Finish: 4:08:34 12th Overall/4th Amateur/1st M40-44
My main objective, in any race that I compete in, is to race to my fitness level at that time. I felt that I gave everything I had on the day and I was fortunate enough to earn a ticket to Kona. Oh, I’m a glutton for punishment. Now I need to focus my training for 70.3 Worlds in September and Kona in October.
Career Highlights: 2009 USA Triathlon Amateur Athlete of the Year, 2012,2013, 2014 USA Triathlon Masters Athlete of the Year, 2014 USA Triathlon Olympic National Championship Masters Champion, 4 X Ironman 70.3 World Championship Age Group Winner (2008, 2009, 2012, 2013), 18 X 70.3 Overall Amateur Champion, 9 X Ironman World Champion Finisher (4 X Top 10 in Age Group), 2015 American Zofingen LC Champion, 2nd OA IM Maryland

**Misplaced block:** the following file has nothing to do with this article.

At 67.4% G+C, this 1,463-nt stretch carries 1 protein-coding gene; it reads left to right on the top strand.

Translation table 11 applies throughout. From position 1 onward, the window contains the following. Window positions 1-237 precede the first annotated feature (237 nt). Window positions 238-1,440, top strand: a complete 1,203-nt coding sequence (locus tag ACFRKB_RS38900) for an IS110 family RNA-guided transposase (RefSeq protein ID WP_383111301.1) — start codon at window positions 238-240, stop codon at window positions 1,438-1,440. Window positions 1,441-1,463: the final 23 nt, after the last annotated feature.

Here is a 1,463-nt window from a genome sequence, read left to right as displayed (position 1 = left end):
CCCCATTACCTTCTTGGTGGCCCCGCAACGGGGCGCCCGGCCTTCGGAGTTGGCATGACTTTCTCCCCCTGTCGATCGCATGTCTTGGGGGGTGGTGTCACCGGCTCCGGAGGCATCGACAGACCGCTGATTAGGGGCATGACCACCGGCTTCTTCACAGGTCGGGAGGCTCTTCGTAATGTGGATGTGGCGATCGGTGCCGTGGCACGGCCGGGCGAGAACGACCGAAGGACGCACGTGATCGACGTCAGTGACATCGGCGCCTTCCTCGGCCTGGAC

I started competing in triathlon in the summer of 2000. I had always been intrigued by the sport since the early ‘80s when I would watch the Hawaii Ironman on TV. I got into running at a young age (6yrs old) as my father was a big marathon runner back in the late 70’s, early 80’s running boom. I did my first 10-mile road race when I was 10 years old. I also played ice hockey throughout my childhood and I stopped running my sophomore year in high school in order to completely focus on ice hockey. I did not run again until the fall of 1999. During that race, a friend of mine mentioned that he competed in sprint triathlons, short duration races lasting around one hour. I was immediately interested and I signed up for my first triathlon in July of 2000 up in Falmouth, Ma. I was immediately hooked. I loved the competition. I especially liked the aspect of the three sports and how one could continue to practice and improve in each sport. I believe all three sports compliment each other. I also really enjoyed the idea of challenging myself to see where I could get. So, while triathlon is a competition, I see it more as a race against yourself then others. It is a very addictive sport, but I think it’s probably one of the healthiest addictions that I know of. The training is also a great stress relief. I worked in New York City for the past 5 years and down on Wall Street for 2 years. The commute and the lifestyle can get pretty stressful at times. The training really helped me de-stress and stay focused. I have three little boys and I really enjoy sharing the sport with all three of them. I don’t care if they ever compete in a race, but I do believe it’s important to expose them to healthy opportunities in life. I would say that the hardest endurance scenario I’ve faced was actually the first half ironman I competed in up in Laconia, NH, which was the Timberman race. I’ve completed four full Ironman events, but that half ironman was my first attempt at the distance. I feel, in hindsight, that I just was not properly trained for the event. It was an incredible eye opening experience. I don’t think I’ve been more tired then the moment I crossed that finish line. However, the human mind is fascinating, as I was looking forward to the next race less then 24 hours after.